Little Brother and I spent most of yesterday at the Philadelphia Zoo with a bunch of friends. In total, 6 kids (4 of them 6 and under), 4 moms, 2 vehicles, 1 wagon, and lots of head-counting. Ask me how many animals I saw. I could probably count them on one hand.
It seemed, for a while, that the zoo has toned down its "animals good, humans bad" take on things. I remember taking the Big Kids there when they were younger, long before Little Brother came along, and seeing a sign that stated "This animal is endangered due to human overpopulation."
Yesterday, though, we went to the move on display in the bird exhibit. It was a cute combo of animation and real photography that taught about migratory birds. And there was a lot of very good information in there. The main "character" was an oriole who came from the Philadelphia area, so you had the local link; other featured birds were certain shore birds that frequent Cape May in the middle of their 10,000-mile migration pattern.
However, this lesson in geography, navigation, endurance and instinct didn't come without its own environmentally-correct message. A crane teaching the little oriole about what he'd need to do and where he'd need to go was telling him about these shore birds and how their commute was so much worse than his would be. She mentioned that the birds stopped in Cape May, NJ to "fuel up" on the eggs laid by horseshoe crabs. Unfortunately, she told him, there are fewer horseshoe crabs to lay eggs to feed these migrating shore birds. So she was going to head to Washington, D.C. to protest. Exactly what she'd protest was unclear, but the point was made. If humans can fix it, it must have been humans' fault to begin with.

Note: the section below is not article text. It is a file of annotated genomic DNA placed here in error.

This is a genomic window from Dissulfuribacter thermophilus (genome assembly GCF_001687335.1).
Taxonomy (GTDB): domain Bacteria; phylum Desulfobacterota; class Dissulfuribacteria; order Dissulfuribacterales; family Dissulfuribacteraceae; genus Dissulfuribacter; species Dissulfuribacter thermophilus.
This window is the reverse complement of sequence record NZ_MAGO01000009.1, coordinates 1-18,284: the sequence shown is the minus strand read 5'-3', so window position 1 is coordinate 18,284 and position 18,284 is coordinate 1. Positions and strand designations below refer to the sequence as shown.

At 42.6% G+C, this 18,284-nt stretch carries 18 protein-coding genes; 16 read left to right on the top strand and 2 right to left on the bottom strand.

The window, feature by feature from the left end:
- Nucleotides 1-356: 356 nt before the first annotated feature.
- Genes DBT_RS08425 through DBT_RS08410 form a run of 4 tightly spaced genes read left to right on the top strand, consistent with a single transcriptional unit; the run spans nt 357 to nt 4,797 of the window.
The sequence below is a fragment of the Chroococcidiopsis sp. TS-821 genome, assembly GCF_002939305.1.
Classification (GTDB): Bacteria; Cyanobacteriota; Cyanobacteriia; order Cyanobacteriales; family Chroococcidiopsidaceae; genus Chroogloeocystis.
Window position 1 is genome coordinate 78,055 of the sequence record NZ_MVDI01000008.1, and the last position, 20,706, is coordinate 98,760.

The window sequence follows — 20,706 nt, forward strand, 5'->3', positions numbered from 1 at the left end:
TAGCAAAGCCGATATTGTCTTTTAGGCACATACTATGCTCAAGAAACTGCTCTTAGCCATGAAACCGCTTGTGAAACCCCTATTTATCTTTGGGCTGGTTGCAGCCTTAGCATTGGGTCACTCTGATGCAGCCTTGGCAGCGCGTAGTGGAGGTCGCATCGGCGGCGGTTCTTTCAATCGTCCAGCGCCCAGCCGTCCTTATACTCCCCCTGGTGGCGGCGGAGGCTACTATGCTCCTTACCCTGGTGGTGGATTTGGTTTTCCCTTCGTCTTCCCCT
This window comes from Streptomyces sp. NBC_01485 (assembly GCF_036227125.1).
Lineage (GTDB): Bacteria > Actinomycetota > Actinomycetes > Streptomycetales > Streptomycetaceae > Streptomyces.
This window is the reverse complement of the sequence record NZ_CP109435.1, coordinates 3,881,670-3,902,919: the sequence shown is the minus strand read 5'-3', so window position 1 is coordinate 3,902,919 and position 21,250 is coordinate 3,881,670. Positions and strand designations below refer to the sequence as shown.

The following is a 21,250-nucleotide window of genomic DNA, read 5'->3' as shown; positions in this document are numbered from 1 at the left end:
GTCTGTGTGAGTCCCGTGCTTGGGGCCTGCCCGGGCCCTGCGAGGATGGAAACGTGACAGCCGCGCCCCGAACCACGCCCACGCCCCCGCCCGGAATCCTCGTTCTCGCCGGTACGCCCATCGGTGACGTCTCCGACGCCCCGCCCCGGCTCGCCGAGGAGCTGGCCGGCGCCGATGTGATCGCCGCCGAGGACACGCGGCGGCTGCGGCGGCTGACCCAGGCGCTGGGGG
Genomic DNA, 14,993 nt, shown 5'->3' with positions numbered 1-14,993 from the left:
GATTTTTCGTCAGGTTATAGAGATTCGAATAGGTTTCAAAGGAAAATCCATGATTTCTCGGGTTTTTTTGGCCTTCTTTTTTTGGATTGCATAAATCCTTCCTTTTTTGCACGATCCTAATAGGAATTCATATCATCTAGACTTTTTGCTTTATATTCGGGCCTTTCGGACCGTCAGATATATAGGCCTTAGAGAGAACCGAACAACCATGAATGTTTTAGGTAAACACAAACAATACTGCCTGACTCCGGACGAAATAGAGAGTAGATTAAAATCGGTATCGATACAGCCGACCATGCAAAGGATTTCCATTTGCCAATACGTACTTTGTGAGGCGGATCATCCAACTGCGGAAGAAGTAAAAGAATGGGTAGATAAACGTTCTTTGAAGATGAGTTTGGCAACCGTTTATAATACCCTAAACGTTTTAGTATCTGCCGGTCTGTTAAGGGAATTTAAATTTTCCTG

(Does it not occur to the maker of this movie that maybe all these birds are eating so many horseshoe-crab eggs that there are not enough eggs to hatch into new horseshoe crabs?)
When the short movie was finally over, these directions appeared on the movie screen: "Please migrate to the left as you leave the theater."
"Nice double entendre," I commented to my neighbor.
Here's the thing: animals and plants have been going extinct for as long as there are animals and plants. If they can't adapt to changes in their environment, they don't survive. It's as simple as that. (Yes, I've read Darwin.) Why do environmentalists who decry human intervention in other environmental matters (such as they do in the whole "global warming" thing) insist that humans intervene to "save" a species that is clearly not adapting to the world around it?
"Please migrate to the left as you leave the theater."